One of the central insights of mission studies in the last several decades has been the idea of “translateability”: the good news of Jesus Christ can be translated into different cultures and contexts across the globe. It’s an idea associated with the late Lamin Sanneh, an historian of world Christianity and an adult convert to Christianity from Islam. In his book Translating the Message, Sanneh points to the example of St. Paul. In the process of sharing the good news of Christ around the Mediterranean world, Paul realized that aspects of religion he had once thought central—male circumcision, dietary laws—were “relativized” in the process of mission. Gentiles could become followers of Jesus without adopting the religio-cultural practices of his Jewish followers. As Christianity crossed the Jewish-Gentile cultural frontier, some aspects of the Christian faith changed. Rather than refer to Jesus as the Messiah, for instance, Christians could now call him Christ, a Greek word rather than a Hebrew one.
Sanneh also reflected on the fact of Bible translation, a key preoccupation of many Christian missionaries. When missionaries translated the Bible into local vernaculars, they didn’t use the English word “God” for God. They used the local word for deity, implicitly indicating that the God they proclaimed existed in the culture before their arrival. The great evangelical Anglican missionary statesman Max Warren put it this way in the mid-20th century: “The first thing we do when we arrive in a new place is take off our shoes and understand that we are on holy ground.” That is, God is present before Christian missionaries arrive.
Needless to say, not all missionaries in Christian history have been sensitive to this reality. Many have believed that they are bringing something completely new to the local culture. Many have been unable to separate their cultural practices from the good news of Christ. David Livingstone, for instance, said that he was spreading “Christianity, commerce, and civilization” in Africa. From his Scottish context, the association of these three things might have made sense. From a missionary perspective, there was no need to tie Christianity down in this way. It was attitudes like these, however, that led some missionaries to insist that their converts gave up drinking or polygamy or drumming and dress according to western fashion. Unlike St. Paul, they insisted on associating the good news with a particular set of religio-cultural practices.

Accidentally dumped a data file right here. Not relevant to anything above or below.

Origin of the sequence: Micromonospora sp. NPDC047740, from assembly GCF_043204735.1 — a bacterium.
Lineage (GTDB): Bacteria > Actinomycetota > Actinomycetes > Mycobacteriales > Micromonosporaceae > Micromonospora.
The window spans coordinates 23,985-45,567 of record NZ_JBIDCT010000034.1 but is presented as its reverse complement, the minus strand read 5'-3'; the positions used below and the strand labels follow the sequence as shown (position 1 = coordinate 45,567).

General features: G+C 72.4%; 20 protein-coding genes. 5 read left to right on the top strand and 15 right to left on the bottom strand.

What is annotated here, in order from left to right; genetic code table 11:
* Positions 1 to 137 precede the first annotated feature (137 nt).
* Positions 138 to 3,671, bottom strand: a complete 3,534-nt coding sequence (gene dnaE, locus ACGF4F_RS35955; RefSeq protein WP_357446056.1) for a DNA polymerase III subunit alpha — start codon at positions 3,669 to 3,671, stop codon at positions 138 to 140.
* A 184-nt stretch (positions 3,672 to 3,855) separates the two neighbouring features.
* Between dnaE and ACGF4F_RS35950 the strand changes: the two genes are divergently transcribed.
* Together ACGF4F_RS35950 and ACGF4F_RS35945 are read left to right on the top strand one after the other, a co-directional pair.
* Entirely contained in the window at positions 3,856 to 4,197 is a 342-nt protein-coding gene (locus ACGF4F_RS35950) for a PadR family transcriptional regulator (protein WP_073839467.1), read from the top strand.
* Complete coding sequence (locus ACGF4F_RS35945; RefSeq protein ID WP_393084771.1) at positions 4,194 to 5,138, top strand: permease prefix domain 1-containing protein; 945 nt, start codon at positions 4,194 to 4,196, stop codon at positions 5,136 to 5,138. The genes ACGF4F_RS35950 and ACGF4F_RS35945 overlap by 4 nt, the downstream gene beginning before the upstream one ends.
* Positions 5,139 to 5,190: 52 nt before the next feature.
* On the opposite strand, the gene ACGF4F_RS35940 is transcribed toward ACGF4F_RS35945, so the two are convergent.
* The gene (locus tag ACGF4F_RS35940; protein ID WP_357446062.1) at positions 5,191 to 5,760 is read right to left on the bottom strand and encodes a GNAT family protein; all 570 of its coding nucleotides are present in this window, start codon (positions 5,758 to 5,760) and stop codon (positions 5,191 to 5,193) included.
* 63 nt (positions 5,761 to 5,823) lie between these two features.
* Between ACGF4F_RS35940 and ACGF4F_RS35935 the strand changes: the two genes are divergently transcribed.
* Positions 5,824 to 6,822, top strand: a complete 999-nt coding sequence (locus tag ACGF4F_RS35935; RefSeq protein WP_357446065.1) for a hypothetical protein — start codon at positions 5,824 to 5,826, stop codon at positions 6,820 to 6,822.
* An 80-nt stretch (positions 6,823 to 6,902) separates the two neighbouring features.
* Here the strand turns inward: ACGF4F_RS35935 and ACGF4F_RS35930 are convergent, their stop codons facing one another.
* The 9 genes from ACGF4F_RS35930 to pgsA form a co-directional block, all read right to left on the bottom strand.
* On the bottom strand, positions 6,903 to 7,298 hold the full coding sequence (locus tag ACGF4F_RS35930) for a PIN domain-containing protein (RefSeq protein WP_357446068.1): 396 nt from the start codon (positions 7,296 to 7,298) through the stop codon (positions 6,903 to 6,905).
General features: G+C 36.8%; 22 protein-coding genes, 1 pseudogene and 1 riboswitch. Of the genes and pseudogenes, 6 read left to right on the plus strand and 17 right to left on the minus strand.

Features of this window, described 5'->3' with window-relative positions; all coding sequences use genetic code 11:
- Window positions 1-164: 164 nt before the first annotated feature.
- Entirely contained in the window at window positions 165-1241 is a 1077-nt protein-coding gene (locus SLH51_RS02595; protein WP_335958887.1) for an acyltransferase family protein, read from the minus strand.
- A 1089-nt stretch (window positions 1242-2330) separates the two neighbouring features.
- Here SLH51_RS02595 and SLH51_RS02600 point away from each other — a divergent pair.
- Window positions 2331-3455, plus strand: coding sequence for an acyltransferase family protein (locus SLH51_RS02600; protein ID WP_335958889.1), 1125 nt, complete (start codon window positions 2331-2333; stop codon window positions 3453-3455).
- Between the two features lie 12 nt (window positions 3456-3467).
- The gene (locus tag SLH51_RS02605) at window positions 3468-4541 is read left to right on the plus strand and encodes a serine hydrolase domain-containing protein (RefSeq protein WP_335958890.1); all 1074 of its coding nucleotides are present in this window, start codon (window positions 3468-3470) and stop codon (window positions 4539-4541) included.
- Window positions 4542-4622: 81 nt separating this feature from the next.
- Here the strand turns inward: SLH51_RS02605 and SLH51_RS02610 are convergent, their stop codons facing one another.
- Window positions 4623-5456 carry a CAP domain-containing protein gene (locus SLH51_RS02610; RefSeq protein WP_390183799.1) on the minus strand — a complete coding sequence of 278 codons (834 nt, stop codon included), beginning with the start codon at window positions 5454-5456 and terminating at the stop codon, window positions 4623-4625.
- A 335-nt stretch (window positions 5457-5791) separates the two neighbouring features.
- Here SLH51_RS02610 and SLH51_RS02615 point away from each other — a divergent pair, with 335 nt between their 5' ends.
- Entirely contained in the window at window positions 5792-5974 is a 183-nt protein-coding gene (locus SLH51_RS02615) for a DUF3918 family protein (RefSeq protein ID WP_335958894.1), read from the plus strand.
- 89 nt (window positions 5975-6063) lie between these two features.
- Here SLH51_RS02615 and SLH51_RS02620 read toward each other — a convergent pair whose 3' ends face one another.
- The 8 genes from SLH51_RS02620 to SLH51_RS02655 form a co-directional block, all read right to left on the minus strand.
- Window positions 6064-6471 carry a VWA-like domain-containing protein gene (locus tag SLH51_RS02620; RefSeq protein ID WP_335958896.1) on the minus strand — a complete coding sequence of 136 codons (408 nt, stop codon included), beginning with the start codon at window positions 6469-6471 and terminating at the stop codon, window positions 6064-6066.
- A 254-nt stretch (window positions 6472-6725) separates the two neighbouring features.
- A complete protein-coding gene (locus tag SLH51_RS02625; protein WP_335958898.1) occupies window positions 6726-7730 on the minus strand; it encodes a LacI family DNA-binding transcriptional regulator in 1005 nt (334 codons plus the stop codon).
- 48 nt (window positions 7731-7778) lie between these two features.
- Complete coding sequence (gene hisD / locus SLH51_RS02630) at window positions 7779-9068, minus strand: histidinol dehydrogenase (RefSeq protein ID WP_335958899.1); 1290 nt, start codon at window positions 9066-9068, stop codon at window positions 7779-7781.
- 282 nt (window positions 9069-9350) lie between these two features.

All of this came to mind yesterday during Primate Fred Hiltz’s apology for spiritual harm to a group of indigenous members of the church. It was the emotional high point of the first day of the Anglican Church of Canada’s General Synod. You can read the entire apology online but here are a few extracts:
I confess our sin in failing to acknowledge that as First Peoples living here for thousands of years, you had a spiritual relationship with the Creator and with the Land. We did not care enough to learn how your spirituality has always infused your governance, social structures and family life….
I confess the sin of our arrogance in dismissing Indigenous Spiritualities and disciplines as incompatible with the Gospel of Jesus, and insisting that there is no place for them in Christian Worship.
I confess our sin in acts such as smothering the smudges, forbidding the pipes, stopping the drums, hiding the masks, destroying the totem poles, silencing the songs, stilling the dances, and banning the potlatches. With deep remorse, I acknowledge the intergenerational spiritual harm caused by our actions.
One way of understanding this apology is that Bishop Fred is apologizing for the ways in which non-indigenous Canadian Anglicans failed to understand the translateability of the Christian gospel. We failed to understand that the good news of Jesus Christ could be expressed in a different culture in a different fashion or through association with different cultural practices.